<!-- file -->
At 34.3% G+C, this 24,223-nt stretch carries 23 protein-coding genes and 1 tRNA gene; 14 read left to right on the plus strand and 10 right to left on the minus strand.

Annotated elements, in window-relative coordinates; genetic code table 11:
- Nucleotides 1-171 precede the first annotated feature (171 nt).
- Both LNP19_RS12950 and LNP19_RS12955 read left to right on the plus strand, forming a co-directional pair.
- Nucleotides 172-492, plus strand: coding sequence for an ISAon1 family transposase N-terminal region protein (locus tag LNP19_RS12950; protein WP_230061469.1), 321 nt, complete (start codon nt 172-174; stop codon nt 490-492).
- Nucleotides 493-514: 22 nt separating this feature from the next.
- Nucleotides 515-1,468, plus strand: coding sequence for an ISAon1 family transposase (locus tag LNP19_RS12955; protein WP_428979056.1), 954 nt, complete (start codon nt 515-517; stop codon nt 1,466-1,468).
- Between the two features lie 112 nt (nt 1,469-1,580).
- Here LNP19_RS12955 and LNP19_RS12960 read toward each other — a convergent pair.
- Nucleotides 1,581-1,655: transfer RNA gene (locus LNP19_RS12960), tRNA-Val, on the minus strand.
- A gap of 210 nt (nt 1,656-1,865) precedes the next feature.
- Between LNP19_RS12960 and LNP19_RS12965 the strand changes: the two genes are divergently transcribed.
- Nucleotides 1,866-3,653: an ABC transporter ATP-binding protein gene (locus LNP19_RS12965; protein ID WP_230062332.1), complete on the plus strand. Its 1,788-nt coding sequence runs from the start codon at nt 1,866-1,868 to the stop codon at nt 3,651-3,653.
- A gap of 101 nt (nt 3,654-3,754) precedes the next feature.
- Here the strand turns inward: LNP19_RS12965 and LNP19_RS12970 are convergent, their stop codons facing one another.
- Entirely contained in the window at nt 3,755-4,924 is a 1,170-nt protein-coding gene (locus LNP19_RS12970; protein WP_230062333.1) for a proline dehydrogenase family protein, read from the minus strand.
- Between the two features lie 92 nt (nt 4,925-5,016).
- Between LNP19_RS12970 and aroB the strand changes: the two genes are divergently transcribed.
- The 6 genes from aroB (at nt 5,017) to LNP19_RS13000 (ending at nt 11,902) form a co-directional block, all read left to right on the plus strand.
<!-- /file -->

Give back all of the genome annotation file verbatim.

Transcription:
At 34.3% G+C, this 24,223-nt stretch carries 23 protein-coding genes and 1 tRNA gene; 14 read left to right on the plus strand and 10 right to left on the minus strand.

Annotated elements, in window-relative coordinates; genetic code table 11:
- Nucleotides 1-171 precede the first annotated feature (171 nt).
- Both LNP19_RS12950 and LNP19_RS12955 read left to right on the plus strand, forming a co-directional pair.
- Nucleotides 172-492, plus strand: coding sequence for an ISAon1 family transposase N-terminal region protein (locus tag LNP19_RS12950; protein WP_230061469.1), 321 nt, complete (start codon nt 172-174; stop codon nt 490-492).
- Nucleotides 493-514: 22 nt separating this feature from the next.
- Nucleotides 515-1,468, plus strand: coding sequence for an ISAon1 family transposase (locus tag LNP19_RS12955; protein WP_428979056.1), 954 nt, complete (start codon nt 515-517; stop codon nt 1,466-1,468).
- Between the two features lie 112 nt (nt 1,469-1,580).
- Here LNP19_RS12955 and LNP19_RS12960 read toward each other — a convergent pair.
- Nucleotides 1,581-1,655: transfer RNA gene (locus LNP19_RS12960), tRNA-Val, on the minus strand.
- A gap of 210 nt (nt 1,656-1,865) precedes the next feature.
- Between LNP19_RS12960 and LNP19_RS12965 the strand changes: the two genes are divergently transcribed.
- Nucleotides 1,866-3,653: an ABC transporter ATP-binding protein gene (locus LNP19_RS12965; protein ID WP_230062332.1), complete on the plus strand. Its 1,788-nt coding sequence runs from the start codon at nt 1,866-1,868 to the stop codon at nt 3,651-3,653.
- A gap of 101 nt (nt 3,654-3,754) precedes the next feature.
- Here the strand turns inward: LNP19_RS12965 and LNP19_RS12970 are convergent, their stop codons facing one another.
- Entirely contained in the window at nt 3,755-4,924 is a 1,170-nt protein-coding gene (locus LNP19_RS12970; protein WP_230062333.1) for a proline dehydrogenase family protein, read from the minus strand.
- Between the two features lie 92 nt (nt 4,925-5,016).
- Between LNP19_RS12970 and aroB the strand changes: the two genes are divergently transcribed.
- The 6 genes from aroB (at nt 5,017) to LNP19_RS13000 (ending at nt 11,902) form a co-directional block, all read left to right on the plus strand.